It's pretty much a given that fans always want more offense. (In the spirit of full disclosure, most sportswriters do, too.) But exactly what did you expect from Tressel when his franchise quarterback went down in a heap early in the third quarter?
The gripe always seems to be that Tressel is way too conservative on offense, and compared to the go-for-the-jugular mentalities of most college coaches today, the OSU boss is too nice for his own good. It wasn't very surprising, then, that the old grumblings about Tressel surfaced when Terrelle Pryor suffered what initially appeared to be a serious leg injury against Illinois.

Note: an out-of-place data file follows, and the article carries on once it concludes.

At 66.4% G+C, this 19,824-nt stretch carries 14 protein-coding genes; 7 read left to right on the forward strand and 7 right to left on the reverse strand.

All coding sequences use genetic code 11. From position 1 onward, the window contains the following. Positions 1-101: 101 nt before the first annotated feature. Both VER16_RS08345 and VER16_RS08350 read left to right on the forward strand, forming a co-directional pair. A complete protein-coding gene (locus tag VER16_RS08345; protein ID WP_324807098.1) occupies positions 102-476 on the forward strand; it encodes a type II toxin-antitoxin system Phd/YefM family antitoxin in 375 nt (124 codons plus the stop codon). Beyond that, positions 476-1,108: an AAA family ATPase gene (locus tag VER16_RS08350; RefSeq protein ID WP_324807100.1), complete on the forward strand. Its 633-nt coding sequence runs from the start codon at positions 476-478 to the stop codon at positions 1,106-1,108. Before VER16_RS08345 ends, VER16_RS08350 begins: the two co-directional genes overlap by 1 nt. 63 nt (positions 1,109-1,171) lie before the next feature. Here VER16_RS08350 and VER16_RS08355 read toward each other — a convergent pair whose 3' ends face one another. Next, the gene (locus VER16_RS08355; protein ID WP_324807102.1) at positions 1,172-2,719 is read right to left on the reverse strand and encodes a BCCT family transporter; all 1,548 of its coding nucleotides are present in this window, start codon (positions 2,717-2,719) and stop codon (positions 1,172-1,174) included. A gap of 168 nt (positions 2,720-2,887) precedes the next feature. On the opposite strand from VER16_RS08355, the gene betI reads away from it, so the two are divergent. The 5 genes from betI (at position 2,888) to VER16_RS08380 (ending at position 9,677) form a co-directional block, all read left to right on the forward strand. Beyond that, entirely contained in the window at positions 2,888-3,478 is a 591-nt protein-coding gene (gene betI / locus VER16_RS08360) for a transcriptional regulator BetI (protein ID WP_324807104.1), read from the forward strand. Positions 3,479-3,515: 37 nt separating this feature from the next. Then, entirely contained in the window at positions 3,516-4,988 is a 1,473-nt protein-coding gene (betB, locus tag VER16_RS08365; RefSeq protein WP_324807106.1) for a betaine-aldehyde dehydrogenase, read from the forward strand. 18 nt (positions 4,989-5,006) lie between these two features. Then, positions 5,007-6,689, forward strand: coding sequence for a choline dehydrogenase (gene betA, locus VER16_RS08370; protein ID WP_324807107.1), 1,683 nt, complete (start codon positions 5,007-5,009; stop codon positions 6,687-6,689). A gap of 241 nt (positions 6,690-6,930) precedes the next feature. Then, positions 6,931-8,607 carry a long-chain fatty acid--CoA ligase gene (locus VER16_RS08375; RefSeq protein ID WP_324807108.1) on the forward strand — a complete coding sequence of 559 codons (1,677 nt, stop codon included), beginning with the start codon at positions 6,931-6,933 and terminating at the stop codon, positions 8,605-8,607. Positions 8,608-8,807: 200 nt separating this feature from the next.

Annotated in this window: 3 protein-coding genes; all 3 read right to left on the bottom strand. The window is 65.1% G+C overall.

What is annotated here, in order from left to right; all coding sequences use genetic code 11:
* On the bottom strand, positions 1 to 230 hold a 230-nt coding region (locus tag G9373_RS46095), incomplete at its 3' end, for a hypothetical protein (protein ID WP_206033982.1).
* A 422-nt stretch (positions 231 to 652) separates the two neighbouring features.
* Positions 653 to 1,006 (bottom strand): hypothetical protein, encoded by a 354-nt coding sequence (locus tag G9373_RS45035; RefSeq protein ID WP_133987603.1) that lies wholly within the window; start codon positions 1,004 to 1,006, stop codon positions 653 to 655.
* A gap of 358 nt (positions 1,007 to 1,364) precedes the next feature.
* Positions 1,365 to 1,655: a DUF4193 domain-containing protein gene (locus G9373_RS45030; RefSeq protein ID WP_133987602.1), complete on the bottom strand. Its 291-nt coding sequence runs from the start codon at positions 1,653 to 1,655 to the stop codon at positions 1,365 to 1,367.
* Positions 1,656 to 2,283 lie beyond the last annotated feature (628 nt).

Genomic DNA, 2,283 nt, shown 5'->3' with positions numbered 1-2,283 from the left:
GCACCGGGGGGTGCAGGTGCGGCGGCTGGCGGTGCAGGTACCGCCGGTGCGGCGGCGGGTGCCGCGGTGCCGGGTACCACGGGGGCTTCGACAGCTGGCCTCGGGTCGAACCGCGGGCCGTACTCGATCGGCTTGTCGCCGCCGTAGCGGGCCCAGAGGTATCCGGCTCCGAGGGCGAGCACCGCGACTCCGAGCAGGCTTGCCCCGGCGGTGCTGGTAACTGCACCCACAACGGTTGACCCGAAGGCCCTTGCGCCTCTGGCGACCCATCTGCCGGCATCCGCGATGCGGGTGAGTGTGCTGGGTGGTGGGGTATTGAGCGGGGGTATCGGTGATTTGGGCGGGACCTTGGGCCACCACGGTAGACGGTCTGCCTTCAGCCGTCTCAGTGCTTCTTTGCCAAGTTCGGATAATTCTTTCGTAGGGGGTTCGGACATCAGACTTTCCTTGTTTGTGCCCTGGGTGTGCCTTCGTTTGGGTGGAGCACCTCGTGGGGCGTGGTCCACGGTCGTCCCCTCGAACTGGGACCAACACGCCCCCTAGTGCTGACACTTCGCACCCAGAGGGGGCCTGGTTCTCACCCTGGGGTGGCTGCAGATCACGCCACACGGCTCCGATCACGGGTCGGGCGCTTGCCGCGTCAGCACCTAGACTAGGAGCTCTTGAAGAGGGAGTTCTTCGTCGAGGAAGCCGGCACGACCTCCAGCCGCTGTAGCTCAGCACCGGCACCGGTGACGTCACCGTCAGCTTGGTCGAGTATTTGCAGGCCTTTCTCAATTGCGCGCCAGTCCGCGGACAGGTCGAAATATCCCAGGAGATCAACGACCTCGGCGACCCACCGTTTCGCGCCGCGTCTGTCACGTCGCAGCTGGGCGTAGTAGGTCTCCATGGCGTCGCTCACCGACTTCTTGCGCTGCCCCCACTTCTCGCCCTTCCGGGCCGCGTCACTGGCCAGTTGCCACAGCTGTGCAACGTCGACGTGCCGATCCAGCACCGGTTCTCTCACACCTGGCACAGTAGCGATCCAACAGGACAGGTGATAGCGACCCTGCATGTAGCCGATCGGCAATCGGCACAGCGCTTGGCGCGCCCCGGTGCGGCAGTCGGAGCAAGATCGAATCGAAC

Most critics figured it was the same old, close-to-the-sweater-vest Tressel using Pryor's injury as an excuse to button up his offense in a tight game. Even when Pryor returned after only a handful of plays, the quarterback seemed to be OK despite a visible heavy wrap on his left thigh. Still, the coach wouldn't let him do much of anything other than hand the ball to tailback Boom Herron.
My rebuttal? Tressel did exactly what he should have done in that situation. In fact, he turned in one of his better coaching jobs.
Read the rest by clicking on this link: Rea's Say: Oct. 8.